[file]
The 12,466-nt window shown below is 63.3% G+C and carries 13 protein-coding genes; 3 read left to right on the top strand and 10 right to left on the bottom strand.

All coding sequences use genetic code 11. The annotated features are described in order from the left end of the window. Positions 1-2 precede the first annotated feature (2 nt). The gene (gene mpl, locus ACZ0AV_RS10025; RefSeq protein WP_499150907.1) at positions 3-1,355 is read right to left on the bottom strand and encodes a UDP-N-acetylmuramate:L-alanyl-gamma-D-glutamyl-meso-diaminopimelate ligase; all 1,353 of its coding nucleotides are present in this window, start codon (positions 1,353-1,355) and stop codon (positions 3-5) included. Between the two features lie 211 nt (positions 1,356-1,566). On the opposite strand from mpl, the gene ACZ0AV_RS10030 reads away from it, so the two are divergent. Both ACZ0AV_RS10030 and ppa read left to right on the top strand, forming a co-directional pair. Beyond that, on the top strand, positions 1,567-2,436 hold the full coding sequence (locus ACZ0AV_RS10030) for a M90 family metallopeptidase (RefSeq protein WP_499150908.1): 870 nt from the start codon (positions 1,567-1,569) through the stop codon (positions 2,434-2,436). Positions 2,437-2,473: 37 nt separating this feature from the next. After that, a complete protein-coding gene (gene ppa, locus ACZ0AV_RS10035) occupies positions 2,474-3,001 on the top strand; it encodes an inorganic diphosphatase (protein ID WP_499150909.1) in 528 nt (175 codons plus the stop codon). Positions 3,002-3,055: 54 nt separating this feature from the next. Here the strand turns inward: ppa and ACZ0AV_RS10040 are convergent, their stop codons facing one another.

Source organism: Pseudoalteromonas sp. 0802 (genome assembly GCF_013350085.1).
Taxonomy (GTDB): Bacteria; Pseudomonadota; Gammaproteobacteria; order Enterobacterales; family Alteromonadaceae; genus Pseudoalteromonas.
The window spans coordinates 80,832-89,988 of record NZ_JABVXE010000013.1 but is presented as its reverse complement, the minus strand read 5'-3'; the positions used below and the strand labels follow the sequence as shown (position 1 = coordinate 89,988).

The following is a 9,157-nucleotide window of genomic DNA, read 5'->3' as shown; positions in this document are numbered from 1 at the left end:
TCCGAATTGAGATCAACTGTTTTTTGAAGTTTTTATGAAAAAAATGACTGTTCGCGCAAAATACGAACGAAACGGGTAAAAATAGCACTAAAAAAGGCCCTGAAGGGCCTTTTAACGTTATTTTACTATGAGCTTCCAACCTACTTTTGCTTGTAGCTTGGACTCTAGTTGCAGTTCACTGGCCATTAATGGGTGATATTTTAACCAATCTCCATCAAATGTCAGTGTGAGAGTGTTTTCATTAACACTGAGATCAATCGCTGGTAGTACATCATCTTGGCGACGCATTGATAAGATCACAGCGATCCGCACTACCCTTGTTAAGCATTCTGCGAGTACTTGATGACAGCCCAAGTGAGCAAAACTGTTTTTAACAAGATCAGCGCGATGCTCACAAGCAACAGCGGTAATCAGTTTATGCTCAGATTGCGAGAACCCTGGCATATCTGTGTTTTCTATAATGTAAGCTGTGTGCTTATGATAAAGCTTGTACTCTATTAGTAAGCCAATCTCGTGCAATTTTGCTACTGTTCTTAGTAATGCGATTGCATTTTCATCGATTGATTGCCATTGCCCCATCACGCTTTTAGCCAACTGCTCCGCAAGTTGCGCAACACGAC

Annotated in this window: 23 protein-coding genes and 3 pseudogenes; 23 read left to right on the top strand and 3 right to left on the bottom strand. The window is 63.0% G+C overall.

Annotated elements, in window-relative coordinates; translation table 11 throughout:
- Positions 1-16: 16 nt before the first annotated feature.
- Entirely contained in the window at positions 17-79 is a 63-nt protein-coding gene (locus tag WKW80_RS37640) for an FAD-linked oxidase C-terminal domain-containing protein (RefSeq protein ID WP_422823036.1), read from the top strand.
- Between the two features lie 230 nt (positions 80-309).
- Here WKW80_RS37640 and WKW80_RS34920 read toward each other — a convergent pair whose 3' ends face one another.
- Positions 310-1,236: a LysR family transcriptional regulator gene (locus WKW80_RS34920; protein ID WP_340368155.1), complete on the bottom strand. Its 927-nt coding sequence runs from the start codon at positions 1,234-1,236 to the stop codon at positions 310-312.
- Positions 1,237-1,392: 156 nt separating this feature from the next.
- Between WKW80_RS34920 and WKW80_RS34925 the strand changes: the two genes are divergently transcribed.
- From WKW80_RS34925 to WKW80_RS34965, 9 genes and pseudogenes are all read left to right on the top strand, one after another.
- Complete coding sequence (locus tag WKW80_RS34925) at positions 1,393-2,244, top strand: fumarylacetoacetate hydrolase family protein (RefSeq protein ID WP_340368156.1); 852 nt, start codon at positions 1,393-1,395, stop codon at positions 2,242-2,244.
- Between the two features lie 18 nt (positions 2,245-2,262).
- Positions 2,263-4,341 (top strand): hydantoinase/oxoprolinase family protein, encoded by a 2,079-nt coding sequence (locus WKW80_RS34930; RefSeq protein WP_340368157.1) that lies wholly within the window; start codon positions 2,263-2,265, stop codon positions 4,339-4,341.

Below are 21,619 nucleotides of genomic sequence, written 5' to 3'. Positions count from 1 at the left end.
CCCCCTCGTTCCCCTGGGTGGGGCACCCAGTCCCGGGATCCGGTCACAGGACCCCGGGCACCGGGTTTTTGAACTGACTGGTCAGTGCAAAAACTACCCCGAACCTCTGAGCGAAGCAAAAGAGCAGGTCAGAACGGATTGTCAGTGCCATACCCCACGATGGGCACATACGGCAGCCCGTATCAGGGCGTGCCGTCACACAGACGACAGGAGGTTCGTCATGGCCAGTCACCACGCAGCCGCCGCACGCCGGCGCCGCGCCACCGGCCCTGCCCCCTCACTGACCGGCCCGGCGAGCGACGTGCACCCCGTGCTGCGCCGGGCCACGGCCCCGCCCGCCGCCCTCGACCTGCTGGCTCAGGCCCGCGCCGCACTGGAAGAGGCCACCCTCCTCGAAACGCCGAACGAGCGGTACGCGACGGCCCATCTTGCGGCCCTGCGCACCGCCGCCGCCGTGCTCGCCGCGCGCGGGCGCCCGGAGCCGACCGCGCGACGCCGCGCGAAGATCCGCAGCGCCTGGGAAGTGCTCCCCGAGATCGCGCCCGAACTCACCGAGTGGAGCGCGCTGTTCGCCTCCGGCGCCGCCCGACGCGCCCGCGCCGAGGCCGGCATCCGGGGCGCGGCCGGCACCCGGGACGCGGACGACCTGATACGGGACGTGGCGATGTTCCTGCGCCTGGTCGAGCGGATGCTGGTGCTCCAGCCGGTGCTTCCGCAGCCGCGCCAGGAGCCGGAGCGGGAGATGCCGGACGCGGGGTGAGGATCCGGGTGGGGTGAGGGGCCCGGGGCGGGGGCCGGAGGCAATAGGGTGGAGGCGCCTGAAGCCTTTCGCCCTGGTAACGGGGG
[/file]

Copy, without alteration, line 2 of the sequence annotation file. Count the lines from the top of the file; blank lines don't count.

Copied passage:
All coding sequences use genetic code 11. The annotated features are described in order from the left end of the window. Positions 1-2 precede the first annotated feature (2 nt). The gene (gene mpl, locus ACZ0AV_RS10025; RefSeq protein WP_499150907.1) at positions 3-1,355 is read right to left on the bottom strand and encodes a UDP-N-acetylmuramate:L-alanyl-gamma-D-glutamyl-meso-diaminopimelate ligase; all 1,353 of its coding nucleotides are present in this window, start codon (positions 1,353-1,355) and stop codon (positions 3-5) included. Between the two features lie 211 nt (positions 1,356-1,566). On the opposite strand from mpl, the gene ACZ0AV_RS10030 reads away from it, so the two are divergent. Both ACZ0AV_RS10030 and ppa read left to right on the top strand, forming a co-directional pair. Beyond that, on the top strand, positions 1,567-2,436 hold the full coding sequence (locus ACZ0AV_RS10030) for a M90 family metallopeptidase (RefSeq protein WP_499150908.1): 870 nt from the start codon (positions 1,567-1,569) through the stop codon (positions 2,434-2,436). Positions 2,437-2,473: 37 nt separating this feature from the next. After that, a complete protein-coding gene (gene ppa, locus ACZ0AV_RS10035) occupies positions 2,474-3,001 on the top strand; it encodes an inorganic diphosphatase (protein ID WP_499150909.1) in 528 nt (175 codons plus the stop codon). Positions 3,002-3,055: 54 nt separating this feature from the next. Here the strand turns inward: ppa and ACZ0AV_RS10040 are convergent, their stop codons facing one another.